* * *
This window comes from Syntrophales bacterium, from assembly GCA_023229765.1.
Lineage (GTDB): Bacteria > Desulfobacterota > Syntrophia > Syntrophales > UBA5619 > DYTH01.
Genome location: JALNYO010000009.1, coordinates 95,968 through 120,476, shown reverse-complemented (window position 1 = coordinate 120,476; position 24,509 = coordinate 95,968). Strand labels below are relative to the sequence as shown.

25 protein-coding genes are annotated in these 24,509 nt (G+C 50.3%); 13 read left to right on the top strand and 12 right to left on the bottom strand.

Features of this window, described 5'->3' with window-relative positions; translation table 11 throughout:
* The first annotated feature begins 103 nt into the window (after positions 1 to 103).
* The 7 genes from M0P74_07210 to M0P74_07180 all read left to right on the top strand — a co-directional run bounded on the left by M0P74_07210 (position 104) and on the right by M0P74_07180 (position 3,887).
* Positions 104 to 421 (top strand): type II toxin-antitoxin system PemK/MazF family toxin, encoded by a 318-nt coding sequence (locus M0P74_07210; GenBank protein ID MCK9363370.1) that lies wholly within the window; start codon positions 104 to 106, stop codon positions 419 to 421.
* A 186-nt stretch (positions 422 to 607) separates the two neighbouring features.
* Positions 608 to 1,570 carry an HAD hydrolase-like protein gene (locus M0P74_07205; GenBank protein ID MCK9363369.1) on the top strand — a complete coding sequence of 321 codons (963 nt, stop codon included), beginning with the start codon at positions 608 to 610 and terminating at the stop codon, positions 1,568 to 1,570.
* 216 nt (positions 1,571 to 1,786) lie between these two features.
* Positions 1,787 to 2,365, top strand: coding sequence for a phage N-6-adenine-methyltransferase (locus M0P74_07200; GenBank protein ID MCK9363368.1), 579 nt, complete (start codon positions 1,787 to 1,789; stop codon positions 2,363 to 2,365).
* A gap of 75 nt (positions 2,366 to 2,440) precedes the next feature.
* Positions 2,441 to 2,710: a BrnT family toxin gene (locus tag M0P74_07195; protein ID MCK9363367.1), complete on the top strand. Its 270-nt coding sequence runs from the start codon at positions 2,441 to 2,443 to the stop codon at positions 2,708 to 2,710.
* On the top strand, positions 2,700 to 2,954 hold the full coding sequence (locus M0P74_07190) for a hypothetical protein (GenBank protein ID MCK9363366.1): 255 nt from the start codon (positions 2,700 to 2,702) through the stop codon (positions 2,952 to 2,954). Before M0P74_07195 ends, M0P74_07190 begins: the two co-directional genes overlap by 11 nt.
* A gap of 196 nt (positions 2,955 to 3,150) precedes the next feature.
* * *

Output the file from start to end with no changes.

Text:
This window comes from Syntrophales bacterium, from assembly GCA_023229765.1.
Lineage (GTDB): Bacteria > Desulfobacterota > Syntrophia > Syntrophales > UBA5619 > DYTH01.
Genome location: JALNYO010000009.1, coordinates 95,968 through 120,476, shown reverse-complemented (window position 1 = coordinate 120,476; position 24,509 = coordinate 95,968). Strand labels below are relative to the sequence as shown.

25 protein-coding genes are annotated in these 24,509 nt (G+C 50.3%); 13 read left to right on the top strand and 12 right to left on the bottom strand.

Features of this window, described 5'->3' with window-relative positions; translation table 11 throughout:
* The first annotated feature begins 103 nt into the window (after positions 1 to 103).
* The 7 genes from M0P74_07210 to M0P74_07180 all read left to right on the top strand — a co-directional run bounded on the left by M0P74_07210 (position 104) and on the right by M0P74_07180 (position 3,887).
* Positions 104 to 421 (top strand): type II toxin-antitoxin system PemK/MazF family toxin, encoded by a 318-nt coding sequence (locus M0P74_07210; GenBank protein ID MCK9363370.1) that lies wholly within the window; start codon positions 104 to 106, stop codon positions 419 to 421.
* A 186-nt stretch (positions 422 to 607) separates the two neighbouring features.
* Positions 608 to 1,570 carry an HAD hydrolase-like protein gene (locus M0P74_07205; GenBank protein ID MCK9363369.1) on the top strand — a complete coding sequence of 321 codons (963 nt, stop codon included), beginning with the start codon at positions 608 to 610 and terminating at the stop codon, positions 1,568 to 1,570.
* 216 nt (positions 1,571 to 1,786) lie between these two features.
* Positions 1,787 to 2,365, top strand: coding sequence for a phage N-6-adenine-methyltransferase (locus M0P74_07200; GenBank protein ID MCK9363368.1), 579 nt, complete (start codon positions 1,787 to 1,789; stop codon positions 2,363 to 2,365).
* A gap of 75 nt (positions 2,366 to 2,440) precedes the next feature.
* Positions 2,441 to 2,710: a BrnT family toxin gene (locus tag M0P74_07195; protein ID MCK9363367.1), complete on the top strand. Its 270-nt coding sequence runs from the start codon at positions 2,441 to 2,443 to the stop codon at positions 2,708 to 2,710.
* On the top strand, positions 2,700 to 2,954 hold the full coding sequence (locus M0P74_07190) for a hypothetical protein (GenBank protein ID MCK9363366.1): 255 nt from the start codon (positions 2,700 to 2,702) through the stop codon (positions 2,952 to 2,954). Before M0P74_07195 ends, M0P74_07190 begins: the two co-directional genes overlap by 11 nt.
* A gap of 196 nt (positions 2,955 to 3,150) precedes the next feature.